Tired of waiting for the MTA to improve the Flushing Long Island Rail Road station, the community is taking matters into its own hands.
John Choe, the executive director of the One Flushing Community Economic Development Center, is organizing volunteers to clean up the trash-filled area and paint a mural — the first new public mural in Flushing in over a decade — to call attention to the community’s infrastructure needs.
“For over a decade the MTA has promised to modernize the station,” Choe said, citing the graffiti, which detracts from the station’s appearance; the poor lighting, which is hazardous at night; and the lack of an elevator, which makes the station inaccessible to seniors, people with disabilities and parents with small children.
“We’re hoping to pressure the MTA,” Choe said. “We hope for them to see the community taking action to beautify the space and transform it into something different from what it looks like now. We don’t want to wait another 10 years.”
The mural, which will be below the westbound side of the tracks, on Main Street and 40th Avenue, will not be on MTA property, but on the wall of a privately owned building at the entrance to the platform. One Flushing will maintain the mural, Choe said.
One Flushing is working with mural artist Sandra Fabara, also known as Lady Pink, whose work can be seen throughout Queens and at museums all over the world.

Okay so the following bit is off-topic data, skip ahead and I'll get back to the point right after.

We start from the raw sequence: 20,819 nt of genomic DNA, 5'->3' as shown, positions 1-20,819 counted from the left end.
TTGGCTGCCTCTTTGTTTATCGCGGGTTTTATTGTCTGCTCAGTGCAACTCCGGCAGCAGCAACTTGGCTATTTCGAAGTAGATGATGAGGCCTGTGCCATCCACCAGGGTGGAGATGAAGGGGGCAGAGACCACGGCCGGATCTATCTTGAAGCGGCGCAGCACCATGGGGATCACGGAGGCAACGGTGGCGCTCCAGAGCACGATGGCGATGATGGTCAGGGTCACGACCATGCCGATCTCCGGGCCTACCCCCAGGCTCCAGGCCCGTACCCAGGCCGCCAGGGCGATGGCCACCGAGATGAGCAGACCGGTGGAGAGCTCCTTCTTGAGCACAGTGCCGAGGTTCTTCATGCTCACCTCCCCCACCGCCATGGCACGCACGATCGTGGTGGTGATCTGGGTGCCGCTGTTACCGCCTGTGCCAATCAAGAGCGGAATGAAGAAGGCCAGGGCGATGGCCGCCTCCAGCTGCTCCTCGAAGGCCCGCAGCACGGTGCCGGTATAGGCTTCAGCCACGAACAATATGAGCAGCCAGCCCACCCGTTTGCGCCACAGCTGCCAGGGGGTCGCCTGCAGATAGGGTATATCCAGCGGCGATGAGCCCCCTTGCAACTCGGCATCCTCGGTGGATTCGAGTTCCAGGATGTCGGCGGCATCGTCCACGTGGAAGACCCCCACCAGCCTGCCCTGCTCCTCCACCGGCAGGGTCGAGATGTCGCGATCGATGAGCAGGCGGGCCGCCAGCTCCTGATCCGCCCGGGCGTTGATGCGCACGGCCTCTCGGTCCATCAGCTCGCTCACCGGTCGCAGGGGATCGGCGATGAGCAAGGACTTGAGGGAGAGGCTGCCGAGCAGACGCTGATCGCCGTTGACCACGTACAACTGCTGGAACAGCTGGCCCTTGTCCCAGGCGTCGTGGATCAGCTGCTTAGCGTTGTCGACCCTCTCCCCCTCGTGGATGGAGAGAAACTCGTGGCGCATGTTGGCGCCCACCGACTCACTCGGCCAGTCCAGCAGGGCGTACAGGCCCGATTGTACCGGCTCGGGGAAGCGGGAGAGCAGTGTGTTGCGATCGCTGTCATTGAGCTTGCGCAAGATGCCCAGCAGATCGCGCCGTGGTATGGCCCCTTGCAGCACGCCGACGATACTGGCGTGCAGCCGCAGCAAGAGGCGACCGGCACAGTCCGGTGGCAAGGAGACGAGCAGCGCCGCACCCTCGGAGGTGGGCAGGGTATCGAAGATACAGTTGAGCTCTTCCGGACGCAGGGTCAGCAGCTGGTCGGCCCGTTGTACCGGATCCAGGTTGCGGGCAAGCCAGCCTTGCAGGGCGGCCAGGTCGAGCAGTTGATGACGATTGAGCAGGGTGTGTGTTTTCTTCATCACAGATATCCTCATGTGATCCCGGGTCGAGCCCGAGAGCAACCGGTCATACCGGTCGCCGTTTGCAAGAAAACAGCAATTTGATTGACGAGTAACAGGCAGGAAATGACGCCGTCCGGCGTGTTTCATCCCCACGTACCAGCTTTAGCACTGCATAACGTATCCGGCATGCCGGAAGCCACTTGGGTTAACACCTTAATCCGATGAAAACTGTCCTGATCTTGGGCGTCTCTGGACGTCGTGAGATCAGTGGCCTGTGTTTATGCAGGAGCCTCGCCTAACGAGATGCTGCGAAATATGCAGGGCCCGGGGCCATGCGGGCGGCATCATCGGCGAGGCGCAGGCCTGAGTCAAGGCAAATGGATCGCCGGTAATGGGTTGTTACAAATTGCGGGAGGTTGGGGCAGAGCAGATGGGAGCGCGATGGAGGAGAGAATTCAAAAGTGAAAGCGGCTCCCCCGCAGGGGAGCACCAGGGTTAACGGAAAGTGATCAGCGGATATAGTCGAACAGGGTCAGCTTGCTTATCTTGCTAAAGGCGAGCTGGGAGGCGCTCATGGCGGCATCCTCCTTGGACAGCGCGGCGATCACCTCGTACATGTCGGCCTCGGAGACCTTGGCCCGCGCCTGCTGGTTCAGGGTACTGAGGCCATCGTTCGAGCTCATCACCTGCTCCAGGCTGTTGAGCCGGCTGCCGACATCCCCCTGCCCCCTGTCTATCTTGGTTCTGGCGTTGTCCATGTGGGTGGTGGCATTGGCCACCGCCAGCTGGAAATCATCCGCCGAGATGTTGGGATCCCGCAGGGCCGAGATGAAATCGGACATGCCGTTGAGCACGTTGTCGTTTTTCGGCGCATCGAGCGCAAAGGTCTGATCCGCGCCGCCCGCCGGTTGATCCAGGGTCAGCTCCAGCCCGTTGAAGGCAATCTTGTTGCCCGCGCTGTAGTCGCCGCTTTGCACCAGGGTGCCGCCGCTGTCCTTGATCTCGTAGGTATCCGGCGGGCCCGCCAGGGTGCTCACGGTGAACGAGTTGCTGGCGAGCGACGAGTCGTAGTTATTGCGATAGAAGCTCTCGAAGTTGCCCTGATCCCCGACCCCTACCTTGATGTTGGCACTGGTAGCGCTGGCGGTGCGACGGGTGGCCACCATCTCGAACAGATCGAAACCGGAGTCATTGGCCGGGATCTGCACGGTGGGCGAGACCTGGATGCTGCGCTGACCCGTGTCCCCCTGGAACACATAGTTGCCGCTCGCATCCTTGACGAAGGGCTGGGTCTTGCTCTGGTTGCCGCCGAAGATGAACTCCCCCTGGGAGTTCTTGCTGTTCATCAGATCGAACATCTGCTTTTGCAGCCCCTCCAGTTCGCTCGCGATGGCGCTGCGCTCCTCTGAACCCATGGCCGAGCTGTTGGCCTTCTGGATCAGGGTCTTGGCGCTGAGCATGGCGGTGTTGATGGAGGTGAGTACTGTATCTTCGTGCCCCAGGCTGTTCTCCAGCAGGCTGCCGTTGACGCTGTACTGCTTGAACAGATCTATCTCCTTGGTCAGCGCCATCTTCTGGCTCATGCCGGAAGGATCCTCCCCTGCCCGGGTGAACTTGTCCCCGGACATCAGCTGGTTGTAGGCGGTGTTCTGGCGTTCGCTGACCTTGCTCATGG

The mural will feature a street festival scene, incorporating the Unisphere and towers from the World’s Fairs, which took place in nearby Flushing Meadows Corona Park, and represent Flushing’s international community.
Lady Pink said there will be flying dragons and panda bears in the mural.
A group of 20 to 30 people have already volunteered to paint the mural and Choe said that anyone of any age is welcome to join.
One Flushing is reviewing Lady Pink’s conceptual drawings and Choe said he hopes to finalize the design within the next week, so that painting can start by the end of August.
One Flushing already has $3,000 and Choe hopes to raise an additional $3,500 by crowdfunding on Indiegogo.com, an online platform where anyone can donate to the project.
Major sponsors who donate $500 or more will be allowed to have their name or business logo in the mural.
“If we don’t address issues that have a direct impact on the small-business community, we’re killing the golden goose,” Choe said, noting that Flushing has grown rapidly in the past few decades, even during the economic recession, but the infrastructure, which many small businesses depend on to bring customers and visitors to the area, has not kept up.
“It’s the government’s responsibility,” Choe said. “They can’t just approve thousands of units of additional housing without adding transportation, education and sewers. They’re taking advantage of the business community, when they should be supporting small businesses here.
“But this is not about waiting for the government to do things for us,” he added. “We can start changing our community for the better ourselves.”
Choe said he hopes the project will also raise the profile of Flushing’s artistic community, which will in turn help local businesses.
Lady Pink said she has painted murals at Flushing Hospital, in its community art garden and outside the No. 7 train yard, called “Alien Story Teller.”
“We’re hoping to instill some community pride in Flushing,” she said. “Flushing doesn’t really have public art, just signs, signs, signs everywhere. It’s time to put some personality into it.”